Laser liposuction, like traditional liposuction isn’t a weight control method or a fix for obesity. It is used to help contour your body in those areas that are not responsive to diet and exercise such as saddlebags or a paunchy stomach. Also like traditional liposuction, laser-assisted liposuction is most often used to reduce fullness in your:
- Upper arms
What Happens During Laser Assisted Liposuction?
Traditional liposuction, one of the most popular forms of cosmetic surgery in the U.S. – typically starts with the administration of some form of anesthesia including local anesthesia, intravenous sedation, or general anesthesia accompanied with the infusion of a saline solution into the area of the body where liposuction will be performed. The solution contains medication to minimize pain and bleeding. Then, a small hollow tube attached to a vacuum is inserted through a small incision into the fat layer beneath the skin. It’s moved around to break up the fat, which is then sucked out of the body.
Laser assisted liposuction takes advantage of the power and technology associated with medical laser beams to liquefy the fat which is then sucked out of the area. Laser liposuction focuses low-energy waves delivered by a thin laser fiber that’s inserted through small incisions. The laser energy is focused on the part of the body where you’d like to have a fatty pocket removed. After the fat is melted, a small cannula is used to suck out the liquefied fat.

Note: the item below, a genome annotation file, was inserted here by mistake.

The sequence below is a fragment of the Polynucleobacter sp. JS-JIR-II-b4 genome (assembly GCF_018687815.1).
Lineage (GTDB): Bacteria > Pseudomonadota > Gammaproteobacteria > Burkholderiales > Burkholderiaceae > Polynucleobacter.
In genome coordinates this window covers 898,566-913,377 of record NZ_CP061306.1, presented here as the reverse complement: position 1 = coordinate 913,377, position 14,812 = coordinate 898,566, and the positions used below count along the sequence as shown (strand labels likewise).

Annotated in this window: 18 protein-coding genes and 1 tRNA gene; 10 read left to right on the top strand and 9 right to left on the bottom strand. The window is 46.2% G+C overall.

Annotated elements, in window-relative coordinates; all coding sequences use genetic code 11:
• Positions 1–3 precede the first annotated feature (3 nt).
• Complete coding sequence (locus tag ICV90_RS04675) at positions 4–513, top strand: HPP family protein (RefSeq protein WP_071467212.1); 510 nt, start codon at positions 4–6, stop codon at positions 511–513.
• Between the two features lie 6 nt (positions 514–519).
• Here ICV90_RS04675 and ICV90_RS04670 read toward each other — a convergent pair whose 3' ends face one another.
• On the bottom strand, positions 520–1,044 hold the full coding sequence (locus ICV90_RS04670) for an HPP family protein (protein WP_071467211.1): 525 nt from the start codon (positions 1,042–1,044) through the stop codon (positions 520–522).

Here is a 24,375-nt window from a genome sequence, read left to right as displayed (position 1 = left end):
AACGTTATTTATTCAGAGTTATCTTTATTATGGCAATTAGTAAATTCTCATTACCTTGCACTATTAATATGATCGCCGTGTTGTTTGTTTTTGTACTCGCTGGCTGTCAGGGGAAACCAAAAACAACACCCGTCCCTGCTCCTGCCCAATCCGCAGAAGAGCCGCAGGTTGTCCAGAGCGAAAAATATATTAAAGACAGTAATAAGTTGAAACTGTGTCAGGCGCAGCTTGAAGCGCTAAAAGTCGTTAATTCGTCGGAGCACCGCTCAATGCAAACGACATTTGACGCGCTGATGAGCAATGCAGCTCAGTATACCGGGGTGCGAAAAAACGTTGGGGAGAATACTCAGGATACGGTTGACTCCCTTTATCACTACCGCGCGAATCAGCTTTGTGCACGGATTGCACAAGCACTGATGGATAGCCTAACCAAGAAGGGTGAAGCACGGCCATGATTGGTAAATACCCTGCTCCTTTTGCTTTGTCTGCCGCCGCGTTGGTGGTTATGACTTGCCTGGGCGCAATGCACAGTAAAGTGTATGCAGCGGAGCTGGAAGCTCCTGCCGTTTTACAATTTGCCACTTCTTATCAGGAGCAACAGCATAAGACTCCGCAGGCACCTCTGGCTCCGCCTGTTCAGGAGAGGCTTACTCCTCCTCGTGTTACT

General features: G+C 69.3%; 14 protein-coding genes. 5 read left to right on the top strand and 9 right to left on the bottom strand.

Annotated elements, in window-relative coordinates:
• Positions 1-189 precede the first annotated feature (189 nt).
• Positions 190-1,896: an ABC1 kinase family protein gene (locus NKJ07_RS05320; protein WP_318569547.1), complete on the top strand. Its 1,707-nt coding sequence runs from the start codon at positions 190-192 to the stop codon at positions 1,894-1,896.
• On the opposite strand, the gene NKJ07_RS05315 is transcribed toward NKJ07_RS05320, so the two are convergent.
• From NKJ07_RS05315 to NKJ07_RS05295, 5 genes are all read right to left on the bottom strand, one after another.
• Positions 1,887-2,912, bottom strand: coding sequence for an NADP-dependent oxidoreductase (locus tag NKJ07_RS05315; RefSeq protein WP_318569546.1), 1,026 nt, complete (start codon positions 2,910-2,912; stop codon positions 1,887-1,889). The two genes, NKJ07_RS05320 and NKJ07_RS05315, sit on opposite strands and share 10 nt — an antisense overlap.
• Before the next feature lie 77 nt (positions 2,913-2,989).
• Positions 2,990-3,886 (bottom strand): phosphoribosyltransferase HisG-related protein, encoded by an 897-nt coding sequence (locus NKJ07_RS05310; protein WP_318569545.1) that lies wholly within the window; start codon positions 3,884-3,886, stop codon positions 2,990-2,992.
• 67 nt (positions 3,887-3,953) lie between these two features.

Medical devices are used for a variety of medical procedures, but only certain devices are FDA approved or cleared for liposuction. Before considering laser liposuction, it is important to determine that the device being used is cleared by the FDA.
Special Considerations, Risks and Recovery
The most common potential complications of laser liposuction include:
- Minimal bleeding
- Skin burns
Managing your discomfort: You’ll probably be sore and a little swollen for a few days following laser liposuction. Your doctor will provide painkillers to keep you comfortable. Your doctor may advise you to wear a special compression garment to speed healing. Everyone’s recovery is slightly different, but most people are able to return to work within a few days.
In the long term
As you recover you’ll notice that your skin may begin to tighten as the new layers of skin form. This firming may continue for up to six months after your procedure.
These techniques remove fat cells that are not recreated. If you should gain weight, it’s likely that fatty deposits will not expand in the areas where the procedure was performed.